“Kneeling Satyr”


Lo, behold the satyr wild – fierce and bold and free –

from Dionysos’  revel he but stops to rest

and fall upon upon a bended knee,

‘neath twisting branches verdigris,

and offer thanks for  life by Bacchus blessed.


Crowned he is by curling locks and grapen vine,

a face cursed by beauty, yet lit by wicked grin:

for his sculpted chest is brazen, bare, and fine,

and ‘twixt lean hips kitled in goat-skin,

hangs Priapos’ boon, not quite hidden.


One clawed hand he rests on muscled thigh,

his breath restored, and his ardor keen.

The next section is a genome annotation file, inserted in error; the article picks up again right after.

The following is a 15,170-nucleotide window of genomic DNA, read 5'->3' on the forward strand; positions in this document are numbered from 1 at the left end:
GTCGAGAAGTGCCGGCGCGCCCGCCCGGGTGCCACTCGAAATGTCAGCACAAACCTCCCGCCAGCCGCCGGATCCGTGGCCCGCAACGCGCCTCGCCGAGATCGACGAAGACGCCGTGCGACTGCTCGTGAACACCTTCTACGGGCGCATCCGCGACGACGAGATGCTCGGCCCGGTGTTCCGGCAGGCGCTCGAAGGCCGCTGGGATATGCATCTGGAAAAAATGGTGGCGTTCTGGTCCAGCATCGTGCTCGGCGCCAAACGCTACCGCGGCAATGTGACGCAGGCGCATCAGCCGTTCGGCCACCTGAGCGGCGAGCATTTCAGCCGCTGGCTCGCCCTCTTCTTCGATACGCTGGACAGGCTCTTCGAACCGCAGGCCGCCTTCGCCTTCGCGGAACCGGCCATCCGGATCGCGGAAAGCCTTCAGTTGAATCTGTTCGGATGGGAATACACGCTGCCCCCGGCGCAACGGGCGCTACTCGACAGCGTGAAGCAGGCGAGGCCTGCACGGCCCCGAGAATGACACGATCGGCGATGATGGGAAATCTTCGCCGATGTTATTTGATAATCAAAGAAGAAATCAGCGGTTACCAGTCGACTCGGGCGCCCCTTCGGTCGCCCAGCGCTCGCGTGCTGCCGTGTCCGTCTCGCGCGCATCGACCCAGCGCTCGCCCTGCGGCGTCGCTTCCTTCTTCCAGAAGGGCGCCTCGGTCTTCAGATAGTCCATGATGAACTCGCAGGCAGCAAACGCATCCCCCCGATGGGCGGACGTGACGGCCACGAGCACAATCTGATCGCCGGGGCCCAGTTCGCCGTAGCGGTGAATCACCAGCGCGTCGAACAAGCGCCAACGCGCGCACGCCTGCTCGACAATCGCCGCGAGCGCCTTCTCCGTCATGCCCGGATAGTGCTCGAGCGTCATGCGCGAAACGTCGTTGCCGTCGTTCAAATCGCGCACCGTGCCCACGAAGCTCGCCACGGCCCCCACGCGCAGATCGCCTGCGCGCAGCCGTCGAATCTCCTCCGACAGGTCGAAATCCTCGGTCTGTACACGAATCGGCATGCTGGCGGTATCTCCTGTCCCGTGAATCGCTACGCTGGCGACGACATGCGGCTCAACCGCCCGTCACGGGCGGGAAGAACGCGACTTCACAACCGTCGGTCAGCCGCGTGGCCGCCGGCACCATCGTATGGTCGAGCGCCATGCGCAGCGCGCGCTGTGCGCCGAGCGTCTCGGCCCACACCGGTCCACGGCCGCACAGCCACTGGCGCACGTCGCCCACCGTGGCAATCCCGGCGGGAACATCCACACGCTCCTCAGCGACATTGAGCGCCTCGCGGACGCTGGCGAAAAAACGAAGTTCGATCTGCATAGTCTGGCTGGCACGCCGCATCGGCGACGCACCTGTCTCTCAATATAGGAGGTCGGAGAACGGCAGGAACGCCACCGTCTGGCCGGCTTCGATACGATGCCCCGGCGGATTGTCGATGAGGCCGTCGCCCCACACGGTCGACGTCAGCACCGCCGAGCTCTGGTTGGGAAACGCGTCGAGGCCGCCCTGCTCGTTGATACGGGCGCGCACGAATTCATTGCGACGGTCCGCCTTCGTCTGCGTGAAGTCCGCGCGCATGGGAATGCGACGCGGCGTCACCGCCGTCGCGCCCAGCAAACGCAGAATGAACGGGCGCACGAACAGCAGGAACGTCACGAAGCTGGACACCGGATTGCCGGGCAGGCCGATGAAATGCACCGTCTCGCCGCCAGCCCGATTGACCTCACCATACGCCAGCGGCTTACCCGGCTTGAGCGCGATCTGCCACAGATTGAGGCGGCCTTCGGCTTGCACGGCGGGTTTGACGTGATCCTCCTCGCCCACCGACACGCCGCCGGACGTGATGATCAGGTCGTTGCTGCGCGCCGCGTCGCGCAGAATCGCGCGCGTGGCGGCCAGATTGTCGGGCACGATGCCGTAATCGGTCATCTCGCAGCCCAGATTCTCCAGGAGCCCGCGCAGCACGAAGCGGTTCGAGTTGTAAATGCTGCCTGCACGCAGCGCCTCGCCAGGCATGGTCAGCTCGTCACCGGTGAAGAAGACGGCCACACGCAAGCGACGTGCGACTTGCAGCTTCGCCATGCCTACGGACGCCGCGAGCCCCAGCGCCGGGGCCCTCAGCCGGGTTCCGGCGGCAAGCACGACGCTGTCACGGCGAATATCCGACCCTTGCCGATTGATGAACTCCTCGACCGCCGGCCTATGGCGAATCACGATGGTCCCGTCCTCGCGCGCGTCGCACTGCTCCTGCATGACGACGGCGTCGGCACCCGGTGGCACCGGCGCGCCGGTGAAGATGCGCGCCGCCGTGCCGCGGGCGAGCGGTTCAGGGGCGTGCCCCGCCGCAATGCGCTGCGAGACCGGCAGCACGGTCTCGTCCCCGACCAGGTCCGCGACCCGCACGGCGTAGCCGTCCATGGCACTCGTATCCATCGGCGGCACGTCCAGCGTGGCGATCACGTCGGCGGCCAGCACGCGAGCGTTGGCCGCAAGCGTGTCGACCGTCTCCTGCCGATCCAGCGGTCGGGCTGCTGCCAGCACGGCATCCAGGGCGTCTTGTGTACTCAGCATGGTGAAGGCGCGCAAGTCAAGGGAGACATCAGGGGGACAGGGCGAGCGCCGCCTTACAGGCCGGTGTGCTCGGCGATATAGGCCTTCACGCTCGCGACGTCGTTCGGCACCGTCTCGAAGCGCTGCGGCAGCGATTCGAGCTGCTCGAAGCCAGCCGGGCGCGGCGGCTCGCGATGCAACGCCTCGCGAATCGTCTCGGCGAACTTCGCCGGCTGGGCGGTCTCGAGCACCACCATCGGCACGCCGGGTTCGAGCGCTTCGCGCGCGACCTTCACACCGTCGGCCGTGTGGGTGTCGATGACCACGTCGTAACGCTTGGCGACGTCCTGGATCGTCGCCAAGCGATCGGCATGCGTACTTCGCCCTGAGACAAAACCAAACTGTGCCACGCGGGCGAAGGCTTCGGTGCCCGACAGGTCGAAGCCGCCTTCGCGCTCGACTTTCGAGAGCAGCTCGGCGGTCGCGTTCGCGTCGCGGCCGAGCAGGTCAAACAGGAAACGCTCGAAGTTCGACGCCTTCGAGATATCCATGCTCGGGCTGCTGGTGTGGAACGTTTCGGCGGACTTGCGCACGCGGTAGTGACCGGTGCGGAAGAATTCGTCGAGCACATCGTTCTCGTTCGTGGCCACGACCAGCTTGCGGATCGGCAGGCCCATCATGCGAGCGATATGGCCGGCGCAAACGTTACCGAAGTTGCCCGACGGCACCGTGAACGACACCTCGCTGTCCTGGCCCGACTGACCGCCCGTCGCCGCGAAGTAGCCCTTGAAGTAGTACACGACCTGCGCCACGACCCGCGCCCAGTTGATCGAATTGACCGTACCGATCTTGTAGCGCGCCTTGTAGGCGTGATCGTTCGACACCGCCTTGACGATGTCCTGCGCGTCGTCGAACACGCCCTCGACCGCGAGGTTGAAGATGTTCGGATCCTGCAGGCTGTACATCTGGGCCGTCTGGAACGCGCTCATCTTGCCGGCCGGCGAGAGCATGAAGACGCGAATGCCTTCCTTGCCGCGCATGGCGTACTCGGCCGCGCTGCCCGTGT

The other paw he lifts toward gods and sky –

his eyes fierce-bright with silver sheen –

and that grin, first wicked, leers now obscene.

A poem from my Creative Writing class.  Prior to this class, I had not written poetry since high school, and it is doubtful that I will ever do so again unless similarly forced.  Still, I’m not displeased with this piece: an ode to a statue, perhaps once a lamp, almost certainly an idol.  The photograph is mine, taken in the Nelson-Atkins museum of Kansas City, MO.

Those who know me in the real world, of course, have already seen this poem posted elsewhere, but not the picture.